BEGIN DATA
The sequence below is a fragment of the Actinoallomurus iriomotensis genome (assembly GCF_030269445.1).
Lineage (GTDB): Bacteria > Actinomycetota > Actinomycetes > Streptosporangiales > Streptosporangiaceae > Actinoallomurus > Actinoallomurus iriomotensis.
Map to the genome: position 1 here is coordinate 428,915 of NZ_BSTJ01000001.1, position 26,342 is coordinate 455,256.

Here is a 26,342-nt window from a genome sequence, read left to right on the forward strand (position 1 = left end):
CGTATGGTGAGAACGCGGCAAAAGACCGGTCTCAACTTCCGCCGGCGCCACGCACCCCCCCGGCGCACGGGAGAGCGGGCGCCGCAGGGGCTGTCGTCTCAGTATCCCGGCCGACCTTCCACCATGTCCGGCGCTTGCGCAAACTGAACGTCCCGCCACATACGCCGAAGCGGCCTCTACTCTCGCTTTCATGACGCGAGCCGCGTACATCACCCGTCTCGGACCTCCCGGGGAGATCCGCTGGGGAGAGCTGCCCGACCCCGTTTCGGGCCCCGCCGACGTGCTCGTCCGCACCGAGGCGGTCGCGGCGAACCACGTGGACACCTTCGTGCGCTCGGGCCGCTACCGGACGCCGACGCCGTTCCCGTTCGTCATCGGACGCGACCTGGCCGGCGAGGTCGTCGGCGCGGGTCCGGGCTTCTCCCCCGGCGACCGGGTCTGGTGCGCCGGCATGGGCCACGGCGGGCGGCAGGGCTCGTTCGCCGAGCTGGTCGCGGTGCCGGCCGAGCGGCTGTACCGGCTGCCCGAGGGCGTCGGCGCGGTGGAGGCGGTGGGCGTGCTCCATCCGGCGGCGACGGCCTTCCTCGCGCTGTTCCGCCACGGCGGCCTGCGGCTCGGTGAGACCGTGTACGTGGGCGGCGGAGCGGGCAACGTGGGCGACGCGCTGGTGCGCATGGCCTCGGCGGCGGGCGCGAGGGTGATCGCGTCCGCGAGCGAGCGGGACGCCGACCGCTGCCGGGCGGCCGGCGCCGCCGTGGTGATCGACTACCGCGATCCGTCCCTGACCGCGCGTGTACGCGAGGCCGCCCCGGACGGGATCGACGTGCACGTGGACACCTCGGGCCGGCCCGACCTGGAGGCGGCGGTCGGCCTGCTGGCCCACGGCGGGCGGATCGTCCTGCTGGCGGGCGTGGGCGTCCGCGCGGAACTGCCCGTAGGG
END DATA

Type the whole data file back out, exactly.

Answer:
The sequence below is a fragment of the Actinoallomurus iriomotensis genome (assembly GCF_030269445.1).
Lineage (GTDB): Bacteria > Actinomycetota > Actinomycetes > Streptosporangiales > Streptosporangiaceae > Actinoallomurus > Actinoallomurus iriomotensis.
Map to the genome: position 1 here is coordinate 428,915 of NZ_BSTJ01000001.1, position 26,342 is coordinate 455,256.

Here is a 26,342-nt window from a genome sequence, read left to right on the forward strand (position 1 = left end):
CGTATGGTGAGAACGCGGCAAAAGACCGGTCTCAACTTCCGCCGGCGCCACGCACCCCCCCGGCGCACGGGAGAGCGGGCGCCGCAGGGGCTGTCGTCTCAGTATCCCGGCCGACCTTCCACCATGTCCGGCGCTTGCGCAAACTGAACGTCCCGCCACATACGCCGAAGCGGCCTCTACTCTCGCTTTCATGACGCGAGCCGCGTACATCACCCGTCTCGGACCTCCCGGGGAGATCCGCTGGGGAGAGCTGCCCGACCCCGTTTCGGGCCCCGCCGACGTGCTCGTCCGCACCGAGGCGGTCGCGGCGAACCACGTGGACACCTTCGTGCGCTCGGGCCGCTACCGGACGCCGACGCCGTTCCCGTTCGTCATCGGACGCGACCTGGCCGGCGAGGTCGTCGGCGCGGGTCCGGGCTTCTCCCCCGGCGACCGGGTCTGGTGCGCCGGCATGGGCCACGGCGGGCGGCAGGGCTCGTTCGCCGAGCTGGTCGCGGTGCCGGCCGAGCGGCTGTACCGGCTGCCCGAGGGCGTCGGCGCGGTGGAGGCGGTGGGCGTGCTCCATCCGGCGGCGACGGCCTTCCTCGCGCTGTTCCGCCACGGCGGCCTGCGGCTCGGTGAGACCGTGTACGTGGGCGGCGGAGCGGGCAACGTGGGCGACGCGCTGGTGCGCATGGCCTCGGCGGCGGGCGCGAGGGTGATCGCGTCCGCGAGCGAGCGGGACGCCGACCGCTGCCGGGCGGCCGGCGCCGCCGTGGTGATCGACTACCGCGATCCGTCCCTGACCGCGCGTGTACGCGAGGCCGCCCCGGACGGGATCGACGTGCACGTGGACACCTCGGGCCGGCCCGACCTGGAGGCGGCGGTCGGCCTGCTGGCCCACGGCGGGCGGATCGTCCTGCTGGCGGGCGTGGGCGTCCGCGCGGAACTGCCCGTAGGG